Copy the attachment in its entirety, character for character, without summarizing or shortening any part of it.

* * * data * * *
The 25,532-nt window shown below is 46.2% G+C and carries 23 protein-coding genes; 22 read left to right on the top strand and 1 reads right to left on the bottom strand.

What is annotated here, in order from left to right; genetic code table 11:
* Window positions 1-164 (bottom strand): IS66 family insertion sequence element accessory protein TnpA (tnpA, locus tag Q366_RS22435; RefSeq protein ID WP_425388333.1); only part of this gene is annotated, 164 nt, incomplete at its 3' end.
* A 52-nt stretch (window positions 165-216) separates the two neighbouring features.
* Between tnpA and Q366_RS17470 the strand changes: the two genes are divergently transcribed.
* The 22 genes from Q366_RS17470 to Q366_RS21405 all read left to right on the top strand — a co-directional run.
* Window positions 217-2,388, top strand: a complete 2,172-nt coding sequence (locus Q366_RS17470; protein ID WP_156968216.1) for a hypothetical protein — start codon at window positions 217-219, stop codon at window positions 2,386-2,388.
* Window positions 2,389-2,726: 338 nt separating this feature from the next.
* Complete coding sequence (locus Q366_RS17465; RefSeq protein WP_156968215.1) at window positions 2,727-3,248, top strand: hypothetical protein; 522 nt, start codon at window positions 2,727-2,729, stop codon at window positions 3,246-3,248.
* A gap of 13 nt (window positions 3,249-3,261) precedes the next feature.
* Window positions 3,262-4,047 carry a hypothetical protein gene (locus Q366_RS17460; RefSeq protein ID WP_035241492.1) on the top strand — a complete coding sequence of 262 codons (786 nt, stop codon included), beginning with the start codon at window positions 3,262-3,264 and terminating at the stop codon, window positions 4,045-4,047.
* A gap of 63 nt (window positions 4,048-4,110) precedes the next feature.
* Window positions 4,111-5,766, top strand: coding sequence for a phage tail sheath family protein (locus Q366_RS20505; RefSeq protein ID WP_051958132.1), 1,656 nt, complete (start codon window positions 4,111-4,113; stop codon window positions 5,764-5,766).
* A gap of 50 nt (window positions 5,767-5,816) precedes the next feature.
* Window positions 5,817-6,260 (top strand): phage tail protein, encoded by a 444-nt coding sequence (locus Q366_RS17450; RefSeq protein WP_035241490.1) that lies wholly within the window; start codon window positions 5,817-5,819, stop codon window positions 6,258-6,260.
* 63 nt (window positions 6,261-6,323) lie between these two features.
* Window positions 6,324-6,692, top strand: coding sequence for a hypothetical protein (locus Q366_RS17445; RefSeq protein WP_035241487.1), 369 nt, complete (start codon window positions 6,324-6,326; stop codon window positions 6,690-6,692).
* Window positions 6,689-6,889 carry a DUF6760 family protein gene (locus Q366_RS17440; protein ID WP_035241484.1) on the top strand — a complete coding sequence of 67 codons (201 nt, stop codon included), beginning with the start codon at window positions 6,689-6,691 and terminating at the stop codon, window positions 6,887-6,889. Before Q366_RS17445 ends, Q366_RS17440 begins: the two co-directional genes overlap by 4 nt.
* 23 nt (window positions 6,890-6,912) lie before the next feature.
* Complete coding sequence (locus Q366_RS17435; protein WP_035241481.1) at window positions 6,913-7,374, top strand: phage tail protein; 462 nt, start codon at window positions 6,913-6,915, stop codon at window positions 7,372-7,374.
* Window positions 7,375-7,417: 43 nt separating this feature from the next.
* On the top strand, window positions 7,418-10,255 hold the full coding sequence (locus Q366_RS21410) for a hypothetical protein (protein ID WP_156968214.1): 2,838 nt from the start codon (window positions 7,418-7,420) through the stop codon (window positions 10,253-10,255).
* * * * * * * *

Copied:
The 25,532-nt window shown below is 46.2% G+C and carries 23 protein-coding genes; 22 read left to right on the top strand and 1 reads right to left on the bottom strand.

What is annotated here, in order from left to right; genetic code table 11:
* Window positions 1-164 (bottom strand): IS66 family insertion sequence element accessory protein TnpA (tnpA, locus tag Q366_RS22435; RefSeq protein ID WP_425388333.1); only part of this gene is annotated, 164 nt, incomplete at its 3' end.
* A 52-nt stretch (window positions 165-216) separates the two neighbouring features.
* Between tnpA and Q366_RS17470 the strand changes: the two genes are divergently transcribed.
* The 22 genes from Q366_RS17470 to Q366_RS21405 all read left to right on the top strand — a co-directional run.
* Window positions 217-2,388, top strand: a complete 2,172-nt coding sequence (locus Q366_RS17470; protein ID WP_156968216.1) for a hypothetical protein — start codon at window positions 217-219, stop codon at window positions 2,386-2,388.
* Window positions 2,389-2,726: 338 nt separating this feature from the next.
* Complete coding sequence (locus Q366_RS17465; RefSeq protein WP_156968215.1) at window positions 2,727-3,248, top strand: hypothetical protein; 522 nt, start codon at window positions 2,727-2,729, stop codon at window positions 3,246-3,248.
* A gap of 13 nt (window positions 3,249-3,261) precedes the next feature.
* Window positions 3,262-4,047 carry a hypothetical protein gene (locus Q366_RS17460; RefSeq protein ID WP_035241492.1) on the top strand — a complete coding sequence of 262 codons (786 nt, stop codon included), beginning with the start codon at window positions 3,262-3,264 and terminating at the stop codon, window positions 4,045-4,047.
* A gap of 63 nt (window positions 4,048-4,110) precedes the next feature.
* Window positions 4,111-5,766, top strand: coding sequence for a phage tail sheath family protein (locus Q366_RS20505; RefSeq protein ID WP_051958132.1), 1,656 nt, complete (start codon window positions 4,111-4,113; stop codon window positions 5,764-5,766).
* A gap of 50 nt (window positions 5,767-5,816) precedes the next feature.
* Window positions 5,817-6,260 (top strand): phage tail protein, encoded by a 444-nt coding sequence (locus Q366_RS17450; RefSeq protein WP_035241490.1) that lies wholly within the window; start codon window positions 5,817-5,819, stop codon window positions 6,258-6,260.
* 63 nt (window positions 6,261-6,323) lie between these two features.
* Window positions 6,324-6,692, top strand: coding sequence for a hypothetical protein (locus Q366_RS17445; RefSeq protein WP_035241487.1), 369 nt, complete (start codon window positions 6,324-6,326; stop codon window positions 6,690-6,692).
* Window positions 6,689-6,889 carry a DUF6760 family protein gene (locus Q366_RS17440; protein ID WP_035241484.1) on the top strand — a complete coding sequence of 67 codons (201 nt, stop codon included), beginning with the start codon at window positions 6,689-6,691 and terminating at the stop codon, window positions 6,887-6,889. Before Q366_RS17445 ends, Q366_RS17440 begins: the two co-directional genes overlap by 4 nt.
* 23 nt (window positions 6,890-6,912) lie before the next feature.
* Complete coding sequence (locus Q366_RS17435; protein WP_035241481.1) at window positions 6,913-7,374, top strand: phage tail protein; 462 nt, start codon at window positions 6,913-6,915, stop codon at window positions 7,372-7,374.
* Window positions 7,375-7,417: 43 nt separating this feature from the next.
* On the top strand, window positions 7,418-10,255 hold the full coding sequence (locus Q366_RS21410) for a hypothetical protein (protein ID WP_156968214.1): 2,838 nt from the start codon (window positions 7,418-7,420) through the stop codon (window positions 10,253-10,255).